Amnesty human rights warning over Trump visit to Saudi Arabia

By agency reporter
May 22, 2017

Amnesty International USA has released a response to the news that President Trump has finalised an arms deal with Saudi Arabia during his trip to the country.

Eric Ferrero, Amnesty International USA communications director, said: “This deal has President Trump throwing gasoline on a house fire and locking the door on his way out. There is damning evidence that war crimes have been committed by the Saudi-led coalition and continuing to arm Saudi Arabia fuels serious human rights violations that are causing overwhelming civilian suffering in Yemen. President Trump finalizing this deal while simultaneously banning travel to the U.S. from Yemen is an unconscionable move.”

Amnesty International had  previously voiced concern about the absence of human rights on Trump’s Saudi agenda and on his foreign trip as a whole:

“The world will be watching as President Trump meets with leaders of other states with records of trampling on human rights in the name of national security. We fear this ‘new partnership’ could lay the foundation for further erosion of human rights in the region and far beyond,” said Margaret Huang, Amnesty International USA executive director.

“President Trump will also meet with leaders of countries who are hosting huge numbers of refugees from Syria. They must use the opportunity to voice their concerns about Trump’s attempts to slam the door on people fleeing violence and persecution, and demand that the USA does its fair share to alleviate the global refugee crisis.”

In a recent visit to Saudi Arabia, the UN special rapporteur on human rights and counter terrorism concluded that Saudi Arabia had failed to take concrete steps to investigate possible war crimes committed by its own forces in the conflict in Yemen.

Meanwhile, the United States remains the biggest supplier of arms to Saudi Arabia.

Amnesty International has documented a wide array of violations of international law by all parties to the conflict in Yemen, including the Saudi Arabia-led coalition. The coalition has carried out relentless airstrikes, killing and injuring civilians and destroying civilian homes, property and infrastructure in indiscriminate attacks and attack on civilian objects. Several of these attacks, some of which amount to war crimes, used US. arms.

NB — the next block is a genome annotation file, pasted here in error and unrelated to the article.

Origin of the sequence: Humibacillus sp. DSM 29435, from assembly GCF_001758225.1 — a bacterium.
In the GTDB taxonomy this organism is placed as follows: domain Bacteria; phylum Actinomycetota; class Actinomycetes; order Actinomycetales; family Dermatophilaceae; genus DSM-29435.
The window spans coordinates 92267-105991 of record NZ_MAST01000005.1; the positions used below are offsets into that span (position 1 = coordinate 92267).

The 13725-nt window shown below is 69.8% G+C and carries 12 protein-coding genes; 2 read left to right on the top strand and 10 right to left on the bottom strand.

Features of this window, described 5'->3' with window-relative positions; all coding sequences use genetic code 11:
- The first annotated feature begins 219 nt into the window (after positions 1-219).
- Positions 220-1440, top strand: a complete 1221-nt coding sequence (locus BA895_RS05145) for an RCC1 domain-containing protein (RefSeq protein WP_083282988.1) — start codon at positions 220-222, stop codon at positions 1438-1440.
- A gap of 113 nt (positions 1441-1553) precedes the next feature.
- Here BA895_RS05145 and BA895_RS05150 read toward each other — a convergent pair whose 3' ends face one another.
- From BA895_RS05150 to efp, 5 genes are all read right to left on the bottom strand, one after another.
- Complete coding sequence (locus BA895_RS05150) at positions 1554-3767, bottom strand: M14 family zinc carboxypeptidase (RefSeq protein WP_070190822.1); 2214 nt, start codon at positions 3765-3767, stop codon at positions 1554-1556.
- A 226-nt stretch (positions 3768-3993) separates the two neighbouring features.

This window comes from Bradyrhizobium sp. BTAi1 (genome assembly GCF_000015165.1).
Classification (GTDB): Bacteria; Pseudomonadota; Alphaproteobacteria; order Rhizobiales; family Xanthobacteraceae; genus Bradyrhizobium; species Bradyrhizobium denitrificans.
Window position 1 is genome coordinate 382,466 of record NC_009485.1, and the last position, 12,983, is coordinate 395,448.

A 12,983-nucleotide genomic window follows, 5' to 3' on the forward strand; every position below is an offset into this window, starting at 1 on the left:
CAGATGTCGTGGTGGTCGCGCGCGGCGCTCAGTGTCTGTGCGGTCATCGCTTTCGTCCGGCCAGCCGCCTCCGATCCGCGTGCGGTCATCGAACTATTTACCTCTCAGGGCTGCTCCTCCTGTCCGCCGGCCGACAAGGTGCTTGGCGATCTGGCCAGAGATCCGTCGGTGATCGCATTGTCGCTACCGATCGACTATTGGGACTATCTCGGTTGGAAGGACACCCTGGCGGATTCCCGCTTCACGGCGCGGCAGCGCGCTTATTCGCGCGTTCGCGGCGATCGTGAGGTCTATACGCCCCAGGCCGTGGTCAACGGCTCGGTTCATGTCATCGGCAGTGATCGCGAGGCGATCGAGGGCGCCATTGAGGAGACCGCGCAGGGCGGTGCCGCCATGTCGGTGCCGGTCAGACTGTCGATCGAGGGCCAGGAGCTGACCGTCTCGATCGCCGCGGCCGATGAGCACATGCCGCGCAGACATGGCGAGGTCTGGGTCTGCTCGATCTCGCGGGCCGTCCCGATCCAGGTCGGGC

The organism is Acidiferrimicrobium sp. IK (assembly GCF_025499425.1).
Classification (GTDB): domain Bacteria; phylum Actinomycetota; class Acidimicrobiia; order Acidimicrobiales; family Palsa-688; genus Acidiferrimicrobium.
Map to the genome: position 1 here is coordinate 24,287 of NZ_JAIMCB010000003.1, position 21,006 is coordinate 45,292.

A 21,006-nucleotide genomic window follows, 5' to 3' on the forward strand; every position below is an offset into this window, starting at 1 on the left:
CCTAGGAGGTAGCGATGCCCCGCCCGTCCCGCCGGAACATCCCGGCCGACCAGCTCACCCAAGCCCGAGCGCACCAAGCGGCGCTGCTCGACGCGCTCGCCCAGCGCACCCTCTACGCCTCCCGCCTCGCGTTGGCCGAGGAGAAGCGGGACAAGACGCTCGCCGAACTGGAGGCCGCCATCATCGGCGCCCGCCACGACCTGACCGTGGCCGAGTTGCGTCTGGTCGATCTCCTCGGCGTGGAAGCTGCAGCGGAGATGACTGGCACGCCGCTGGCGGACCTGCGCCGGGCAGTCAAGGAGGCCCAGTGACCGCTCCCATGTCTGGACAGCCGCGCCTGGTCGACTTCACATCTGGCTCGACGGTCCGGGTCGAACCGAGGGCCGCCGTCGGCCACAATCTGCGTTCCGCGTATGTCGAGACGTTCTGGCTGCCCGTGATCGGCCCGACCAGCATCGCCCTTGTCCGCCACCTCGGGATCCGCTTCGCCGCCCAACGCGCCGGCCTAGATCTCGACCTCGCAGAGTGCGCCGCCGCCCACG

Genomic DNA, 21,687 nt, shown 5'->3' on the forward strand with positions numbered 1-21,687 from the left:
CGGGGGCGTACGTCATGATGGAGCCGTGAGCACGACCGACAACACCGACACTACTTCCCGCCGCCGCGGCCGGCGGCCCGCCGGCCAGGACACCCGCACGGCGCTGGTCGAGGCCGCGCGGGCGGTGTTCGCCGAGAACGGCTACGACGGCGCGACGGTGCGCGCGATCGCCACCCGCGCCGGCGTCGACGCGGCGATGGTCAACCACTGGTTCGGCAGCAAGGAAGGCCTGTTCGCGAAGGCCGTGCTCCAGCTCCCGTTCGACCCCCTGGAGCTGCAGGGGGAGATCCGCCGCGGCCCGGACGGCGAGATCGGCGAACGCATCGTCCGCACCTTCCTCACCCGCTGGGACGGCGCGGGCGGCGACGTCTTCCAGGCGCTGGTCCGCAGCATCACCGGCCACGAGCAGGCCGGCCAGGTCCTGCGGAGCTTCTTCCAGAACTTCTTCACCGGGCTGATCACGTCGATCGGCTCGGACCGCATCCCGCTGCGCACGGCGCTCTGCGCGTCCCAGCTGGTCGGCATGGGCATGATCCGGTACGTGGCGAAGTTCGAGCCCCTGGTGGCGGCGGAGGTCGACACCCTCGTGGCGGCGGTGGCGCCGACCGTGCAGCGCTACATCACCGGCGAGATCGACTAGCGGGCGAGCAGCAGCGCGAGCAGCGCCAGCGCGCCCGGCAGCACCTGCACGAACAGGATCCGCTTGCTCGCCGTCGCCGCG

“The United States continues to fuel serious human rights violations that have caused devastating civilian suffering in Yemen, through arms transfers to Saudi Arabia” said Huang.

“There is damning evidence that war crimes have been committed by the Saudi Arabia-led coalition. The United States must immediately halt all arms transfers to members of the coalition for use in Yemen and push for an independent and effective investigation into the numerous violations documented in this forgotten war.”

The UN special rapporteur on human rights and counter terrorism also concluded in May 2017 that the country’s terrorism laws did not comply with international standards, and that Saudi Arabia “must stop using counter-terrorism legislation against people peacefully exercising their rights to freedom of expression, association and assembly.”

Amnesty International has documented a continuous and systematic crackdown by authorities in Saudi Arabia against human rights activists, dealing heavy blows to the last vestiges of the country’s embattled civil society. Activists are being detained and prosecuted, based on vague and overly broad charges using anti-terrorism legislation and laws designed to stifle peaceful criticism. Those detained, on trial or serving prison sentences include several members of the Saudi Civil and Political Rights Association, an independent human rights organisation formed in 2009, which the authorities closed down in 2013.

“The Saudi authorities shamelessly hide behind draconian counterterrorism laws to justify the convictions of peaceful human rights defenders. One by one, activists in Saudi Arabia are vanishing”, said Huang.

Other Gulf countries have also used the cover of security and counterterrorism to crack down on dissent. The government of Bahrain has continued to curtail freedom of expression and the right to peaceful assembly, detaining prominent human rights defenders, stripping Bahrainis of their citizenship, violently cracking down on protests and dissolving opposition parties.

In the UAE, authorities arbitrarily restrict the rights to freedom of expression and association, detaining and prosecuting government critics, opponents and foreign nationals under criminal defamation and anti-terrorism laws. Enforced disappearances, unfair trials and torture and other ill-treatment of detainees are also common.

* Amnesty International USA



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